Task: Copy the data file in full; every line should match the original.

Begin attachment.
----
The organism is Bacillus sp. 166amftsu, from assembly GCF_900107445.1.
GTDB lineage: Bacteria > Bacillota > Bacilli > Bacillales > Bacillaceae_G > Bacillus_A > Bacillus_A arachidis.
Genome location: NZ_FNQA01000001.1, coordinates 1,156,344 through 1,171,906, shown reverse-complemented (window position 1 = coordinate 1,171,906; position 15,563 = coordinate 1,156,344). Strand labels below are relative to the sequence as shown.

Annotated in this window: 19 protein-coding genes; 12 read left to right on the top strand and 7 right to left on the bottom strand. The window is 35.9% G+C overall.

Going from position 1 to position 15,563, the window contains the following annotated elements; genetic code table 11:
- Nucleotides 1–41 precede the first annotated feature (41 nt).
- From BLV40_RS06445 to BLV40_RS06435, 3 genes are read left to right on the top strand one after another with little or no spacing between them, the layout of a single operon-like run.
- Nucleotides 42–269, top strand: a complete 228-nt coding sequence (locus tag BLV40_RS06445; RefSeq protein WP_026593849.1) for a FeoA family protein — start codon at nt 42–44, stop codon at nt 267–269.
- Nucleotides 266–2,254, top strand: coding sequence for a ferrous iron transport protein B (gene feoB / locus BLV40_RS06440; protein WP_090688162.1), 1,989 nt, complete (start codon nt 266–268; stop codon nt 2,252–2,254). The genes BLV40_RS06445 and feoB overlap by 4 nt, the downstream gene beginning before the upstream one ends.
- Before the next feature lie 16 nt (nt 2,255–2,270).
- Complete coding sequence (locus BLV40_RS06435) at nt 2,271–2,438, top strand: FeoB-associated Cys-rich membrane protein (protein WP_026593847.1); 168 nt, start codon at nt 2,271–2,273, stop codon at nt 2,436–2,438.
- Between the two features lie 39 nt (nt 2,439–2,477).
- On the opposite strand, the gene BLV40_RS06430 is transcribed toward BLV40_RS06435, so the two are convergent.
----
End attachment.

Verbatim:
The organism is Bacillus sp. 166amftsu, from assembly GCF_900107445.1.
GTDB lineage: Bacteria > Bacillota > Bacilli > Bacillales > Bacillaceae_G > Bacillus_A > Bacillus_A arachidis.
Genome location: NZ_FNQA01000001.1, coordinates 1,156,344 through 1,171,906, shown reverse-complemented (window position 1 = coordinate 1,171,906; position 15,563 = coordinate 1,156,344). Strand labels below are relative to the sequence as shown.

Annotated in this window: 19 protein-coding genes; 12 read left to right on the top strand and 7 right to left on the bottom strand. The window is 35.9% G+C overall.

Going from position 1 to position 15,563, the window contains the following annotated elements; genetic code table 11:
- Nucleotides 1–41 precede the first annotated feature (41 nt).
- From BLV40_RS06445 to BLV40_RS06435, 3 genes are read left to right on the top strand one after another with little or no spacing between them, the layout of a single operon-like run.
- Nucleotides 42–269, top strand: a complete 228-nt coding sequence (locus tag BLV40_RS06445; RefSeq protein WP_026593849.1) for a FeoA family protein — start codon at nt 42–44, stop codon at nt 267–269.
- Nucleotides 266–2,254, top strand: coding sequence for a ferrous iron transport protein B (gene feoB / locus BLV40_RS06440; protein WP_090688162.1), 1,989 nt, complete (start codon nt 266–268; stop codon nt 2,252–2,254). The genes BLV40_RS06445 and feoB overlap by 4 nt, the downstream gene beginning before the upstream one ends.
- Before the next feature lie 16 nt (nt 2,255–2,270).
- Complete coding sequence (locus BLV40_RS06435) at nt 2,271–2,438, top strand: FeoB-associated Cys-rich membrane protein (protein WP_026593847.1); 168 nt, start codon at nt 2,271–2,273, stop codon at nt 2,436–2,438.
- Between the two features lie 39 nt (nt 2,439–2,477).
- On the opposite strand, the gene BLV40_RS06430 is transcribed toward BLV40_RS06435, so the two are convergent.